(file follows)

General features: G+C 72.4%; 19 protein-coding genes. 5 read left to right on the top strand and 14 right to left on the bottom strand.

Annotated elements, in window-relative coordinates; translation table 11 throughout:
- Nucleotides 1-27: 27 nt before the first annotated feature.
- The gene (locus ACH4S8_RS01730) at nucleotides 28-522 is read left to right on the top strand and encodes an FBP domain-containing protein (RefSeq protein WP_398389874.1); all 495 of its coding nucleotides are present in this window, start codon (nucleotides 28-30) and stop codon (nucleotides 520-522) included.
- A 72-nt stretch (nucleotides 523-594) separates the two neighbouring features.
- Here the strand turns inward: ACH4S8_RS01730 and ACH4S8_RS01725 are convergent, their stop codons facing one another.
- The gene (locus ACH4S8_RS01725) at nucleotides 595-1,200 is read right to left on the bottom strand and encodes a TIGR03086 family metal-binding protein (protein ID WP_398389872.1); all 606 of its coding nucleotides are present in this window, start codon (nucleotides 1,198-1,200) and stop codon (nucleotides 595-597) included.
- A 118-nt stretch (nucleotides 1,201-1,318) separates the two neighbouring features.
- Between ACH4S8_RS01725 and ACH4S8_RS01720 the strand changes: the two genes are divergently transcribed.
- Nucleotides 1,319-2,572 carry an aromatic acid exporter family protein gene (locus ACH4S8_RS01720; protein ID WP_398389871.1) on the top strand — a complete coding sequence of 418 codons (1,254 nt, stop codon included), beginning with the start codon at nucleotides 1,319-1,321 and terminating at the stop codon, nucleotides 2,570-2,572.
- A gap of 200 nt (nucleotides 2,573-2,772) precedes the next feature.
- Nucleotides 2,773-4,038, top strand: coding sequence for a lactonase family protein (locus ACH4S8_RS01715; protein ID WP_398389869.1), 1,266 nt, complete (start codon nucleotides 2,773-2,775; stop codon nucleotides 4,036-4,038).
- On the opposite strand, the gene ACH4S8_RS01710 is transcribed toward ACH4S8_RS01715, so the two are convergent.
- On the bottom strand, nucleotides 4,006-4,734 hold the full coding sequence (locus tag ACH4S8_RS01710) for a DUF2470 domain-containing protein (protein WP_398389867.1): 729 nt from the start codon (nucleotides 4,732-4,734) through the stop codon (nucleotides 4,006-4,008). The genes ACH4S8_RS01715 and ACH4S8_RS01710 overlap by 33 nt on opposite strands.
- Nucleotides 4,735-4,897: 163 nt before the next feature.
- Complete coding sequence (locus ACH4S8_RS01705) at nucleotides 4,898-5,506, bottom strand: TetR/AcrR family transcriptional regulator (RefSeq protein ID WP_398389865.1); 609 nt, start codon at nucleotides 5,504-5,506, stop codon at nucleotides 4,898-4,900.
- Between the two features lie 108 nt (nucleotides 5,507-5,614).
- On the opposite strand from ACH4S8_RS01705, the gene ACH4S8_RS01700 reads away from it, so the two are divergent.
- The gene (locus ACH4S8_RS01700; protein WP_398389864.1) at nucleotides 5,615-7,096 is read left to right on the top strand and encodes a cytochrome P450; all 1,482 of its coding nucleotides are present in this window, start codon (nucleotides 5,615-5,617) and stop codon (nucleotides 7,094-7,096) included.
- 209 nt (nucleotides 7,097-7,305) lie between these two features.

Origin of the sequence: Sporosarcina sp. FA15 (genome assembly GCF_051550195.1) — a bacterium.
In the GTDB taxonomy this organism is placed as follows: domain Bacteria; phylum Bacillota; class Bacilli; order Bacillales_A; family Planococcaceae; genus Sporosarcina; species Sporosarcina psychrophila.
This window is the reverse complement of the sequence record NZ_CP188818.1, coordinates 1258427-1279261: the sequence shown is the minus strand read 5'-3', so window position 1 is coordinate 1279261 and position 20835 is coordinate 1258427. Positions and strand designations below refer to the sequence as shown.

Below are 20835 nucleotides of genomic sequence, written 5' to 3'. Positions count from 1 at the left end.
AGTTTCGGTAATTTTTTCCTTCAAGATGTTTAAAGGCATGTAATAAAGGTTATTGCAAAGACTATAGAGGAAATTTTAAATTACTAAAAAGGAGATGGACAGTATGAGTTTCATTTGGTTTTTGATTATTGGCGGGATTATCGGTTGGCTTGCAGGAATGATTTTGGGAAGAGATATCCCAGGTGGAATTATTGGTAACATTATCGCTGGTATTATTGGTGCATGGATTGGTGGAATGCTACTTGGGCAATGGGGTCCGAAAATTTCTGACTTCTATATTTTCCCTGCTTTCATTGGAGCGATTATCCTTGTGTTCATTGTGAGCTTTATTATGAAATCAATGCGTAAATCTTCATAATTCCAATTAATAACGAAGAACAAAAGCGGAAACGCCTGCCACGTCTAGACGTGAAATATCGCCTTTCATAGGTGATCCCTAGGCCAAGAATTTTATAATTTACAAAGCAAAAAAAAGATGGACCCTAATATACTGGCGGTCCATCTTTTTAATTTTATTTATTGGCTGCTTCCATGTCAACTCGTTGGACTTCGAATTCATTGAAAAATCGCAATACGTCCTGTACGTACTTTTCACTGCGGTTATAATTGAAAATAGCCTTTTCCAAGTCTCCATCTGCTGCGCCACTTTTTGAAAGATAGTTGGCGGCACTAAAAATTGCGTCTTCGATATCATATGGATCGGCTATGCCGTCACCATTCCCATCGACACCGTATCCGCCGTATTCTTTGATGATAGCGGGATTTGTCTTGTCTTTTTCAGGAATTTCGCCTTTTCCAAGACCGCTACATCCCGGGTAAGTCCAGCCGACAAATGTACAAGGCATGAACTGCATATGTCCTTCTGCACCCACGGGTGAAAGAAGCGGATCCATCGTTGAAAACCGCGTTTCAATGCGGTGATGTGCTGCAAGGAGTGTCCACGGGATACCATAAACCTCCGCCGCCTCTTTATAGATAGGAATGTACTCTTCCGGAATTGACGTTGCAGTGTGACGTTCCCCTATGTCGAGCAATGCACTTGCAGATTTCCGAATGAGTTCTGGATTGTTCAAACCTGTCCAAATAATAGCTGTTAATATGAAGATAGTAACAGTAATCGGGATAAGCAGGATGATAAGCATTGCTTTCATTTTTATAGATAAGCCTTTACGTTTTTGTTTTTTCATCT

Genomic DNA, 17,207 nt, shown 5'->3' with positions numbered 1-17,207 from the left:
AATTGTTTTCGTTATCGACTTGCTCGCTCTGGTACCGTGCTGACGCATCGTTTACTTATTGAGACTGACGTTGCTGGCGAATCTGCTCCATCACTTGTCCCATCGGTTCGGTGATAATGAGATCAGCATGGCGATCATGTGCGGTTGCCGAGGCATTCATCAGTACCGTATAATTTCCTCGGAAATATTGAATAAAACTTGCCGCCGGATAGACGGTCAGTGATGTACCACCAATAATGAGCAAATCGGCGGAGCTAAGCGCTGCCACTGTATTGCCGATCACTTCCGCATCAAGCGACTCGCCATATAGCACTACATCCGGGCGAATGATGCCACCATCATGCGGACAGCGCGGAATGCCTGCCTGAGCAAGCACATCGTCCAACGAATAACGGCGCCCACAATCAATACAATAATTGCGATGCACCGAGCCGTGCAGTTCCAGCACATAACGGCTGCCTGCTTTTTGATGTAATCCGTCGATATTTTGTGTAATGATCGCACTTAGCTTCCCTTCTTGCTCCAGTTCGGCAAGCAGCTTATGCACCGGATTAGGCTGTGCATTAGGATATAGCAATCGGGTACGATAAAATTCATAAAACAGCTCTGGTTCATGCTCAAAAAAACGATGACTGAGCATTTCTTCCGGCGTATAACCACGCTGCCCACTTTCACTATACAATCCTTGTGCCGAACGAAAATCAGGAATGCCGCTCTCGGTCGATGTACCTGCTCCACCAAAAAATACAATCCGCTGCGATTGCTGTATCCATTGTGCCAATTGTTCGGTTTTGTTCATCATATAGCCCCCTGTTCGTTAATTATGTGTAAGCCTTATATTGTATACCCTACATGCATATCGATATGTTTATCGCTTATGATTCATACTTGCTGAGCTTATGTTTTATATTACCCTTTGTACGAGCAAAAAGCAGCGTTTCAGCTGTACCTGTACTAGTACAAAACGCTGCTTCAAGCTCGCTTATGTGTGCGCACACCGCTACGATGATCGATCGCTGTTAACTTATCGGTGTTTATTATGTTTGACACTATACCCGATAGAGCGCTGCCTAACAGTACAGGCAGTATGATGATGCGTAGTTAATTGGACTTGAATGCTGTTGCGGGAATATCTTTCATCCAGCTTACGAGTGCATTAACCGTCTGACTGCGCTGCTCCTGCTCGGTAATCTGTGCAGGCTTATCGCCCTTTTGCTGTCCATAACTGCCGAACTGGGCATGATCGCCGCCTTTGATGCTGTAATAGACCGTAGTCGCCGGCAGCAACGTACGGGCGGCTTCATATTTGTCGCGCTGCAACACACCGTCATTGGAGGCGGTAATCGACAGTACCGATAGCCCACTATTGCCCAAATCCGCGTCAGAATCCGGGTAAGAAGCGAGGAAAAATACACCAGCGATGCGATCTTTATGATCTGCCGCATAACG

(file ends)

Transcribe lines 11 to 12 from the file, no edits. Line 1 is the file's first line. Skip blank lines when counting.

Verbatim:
- A gap of 200 nt (nucleotides 2,573-2,772) precedes the next feature.
- Nucleotides 2,773-4,038, top strand: coding sequence for a lactonase family protein (locus ACH4S8_RS01715; protein ID WP_398389869.1), 1,266 nt, complete (start codon nucleotides 2,773-2,775; stop codon nucleotides 4,036-4,038).